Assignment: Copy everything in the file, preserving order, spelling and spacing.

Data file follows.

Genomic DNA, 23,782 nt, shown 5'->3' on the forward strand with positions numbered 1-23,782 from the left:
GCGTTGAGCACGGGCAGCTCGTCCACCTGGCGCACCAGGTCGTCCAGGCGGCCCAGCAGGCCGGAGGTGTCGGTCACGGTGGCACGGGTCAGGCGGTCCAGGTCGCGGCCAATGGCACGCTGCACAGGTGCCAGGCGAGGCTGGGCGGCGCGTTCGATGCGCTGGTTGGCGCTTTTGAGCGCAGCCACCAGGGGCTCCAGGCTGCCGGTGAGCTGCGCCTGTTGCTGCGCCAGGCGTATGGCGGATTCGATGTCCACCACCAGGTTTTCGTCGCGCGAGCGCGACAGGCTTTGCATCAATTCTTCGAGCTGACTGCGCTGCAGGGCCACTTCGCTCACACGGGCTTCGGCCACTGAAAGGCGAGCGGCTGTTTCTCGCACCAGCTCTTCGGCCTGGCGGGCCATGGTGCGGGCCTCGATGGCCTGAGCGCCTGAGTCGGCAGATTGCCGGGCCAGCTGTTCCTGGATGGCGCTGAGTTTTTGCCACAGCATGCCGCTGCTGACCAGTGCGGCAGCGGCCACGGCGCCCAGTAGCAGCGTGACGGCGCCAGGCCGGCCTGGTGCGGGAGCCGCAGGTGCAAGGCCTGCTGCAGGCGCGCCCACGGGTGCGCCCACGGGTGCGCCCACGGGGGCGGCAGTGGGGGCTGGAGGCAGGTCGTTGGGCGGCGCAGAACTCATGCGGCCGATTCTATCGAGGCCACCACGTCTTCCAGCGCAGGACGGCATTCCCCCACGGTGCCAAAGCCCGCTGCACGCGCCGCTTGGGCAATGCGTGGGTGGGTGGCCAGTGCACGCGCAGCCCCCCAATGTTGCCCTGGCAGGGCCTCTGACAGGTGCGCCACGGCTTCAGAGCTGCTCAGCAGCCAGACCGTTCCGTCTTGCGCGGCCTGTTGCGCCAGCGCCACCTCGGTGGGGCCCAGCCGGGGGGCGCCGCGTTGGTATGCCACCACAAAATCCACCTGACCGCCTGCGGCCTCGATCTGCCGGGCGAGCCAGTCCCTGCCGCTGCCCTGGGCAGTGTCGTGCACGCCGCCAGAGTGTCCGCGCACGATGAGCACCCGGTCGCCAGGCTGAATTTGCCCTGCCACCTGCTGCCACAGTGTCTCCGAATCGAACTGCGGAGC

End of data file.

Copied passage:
Genomic DNA, 23,782 nt, shown 5'->3' on the forward strand with positions numbered 1-23,782 from the left:
GCGTTGAGCACGGGCAGCTCGTCCACCTGGCGCACCAGGTCGTCCAGGCGGCCCAGCAGGCCGGAGGTGTCGGTCACGGTGGCACGGGTCAGGCGGTCCAGGTCGCGGCCAATGGCACGCTGCACAGGTGCCAGGCGAGGCTGGGCGGCGCGTTCGATGCGCTGGTTGGCGCTTTTGAGCGCAGCCACCAGGGGCTCCAGGCTGCCGGTGAGCTGCGCCTGTTGCTGCGCCAGGCGTATGGCGGATTCGATGTCCACCACCAGGTTTTCGTCGCGCGAGCGCGACAGGCTTTGCATCAATTCTTCGAGCTGACTGCGCTGCAGGGCCACTTCGCTCACACGGGCTTCGGCCACTGAAAGGCGAGCGGCTGTTTCTCGCACCAGCTCTTCGGCCTGGCGGGCCATGGTGCGGGCCTCGATGGCCTGAGCGCCTGAGTCGGCAGATTGCCGGGCCAGCTGTTCCTGGATGGCGCTGAGTTTTTGCCACAGCATGCCGCTGCTGACCAGTGCGGCAGCGGCCACGGCGCCCAGTAGCAGCGTGACGGCGCCAGGCCGGCCTGGTGCGGGAGCCGCAGGTGCAAGGCCTGCTGCAGGCGCGCCCACGGGTGCGCCCACGGGTGCGCCCACGGGGGCGGCAGTGGGGGCTGGAGGCAGGTCGTTGGGCGGCGCAGAACTCATGCGGCCGATTCTATCGAGGCCACCACGTCTTCCAGCGCAGGACGGCATTCCCCCACGGTGCCAAAGCCCGCTGCACGCGCCGCTTGGGCAATGCGTGGGTGGGTGGCCAGTGCACGCGCAGCCCCCCAATGTTGCCCTGGCAGGGCCTCTGACAGGTGCGCCACGGCTTCAGAGCTGCTCAGCAGCCAGACCGTTCCGTCTTGCGCGGCCTGTTGCGCCAGCGCCACCTCGGTGGGGCCCAGCCGGGGGGCGCCGCGTTGGTATGCCACCACAAAATCCACCTGACCGCCTGCGGCCTCGATCTGCCGGGCGAGCCAGTCCCTGCCGCTGCCCTGGGCAGTGTCGTGCACGCCGCCAGAGTGTCCGCGCACGATGAGCACCCGGTCGCCAGGCTGAATTTGCCCTGCCACCTGCTGCCACAGTGTCTCCGAATCGAACTGCGGAGC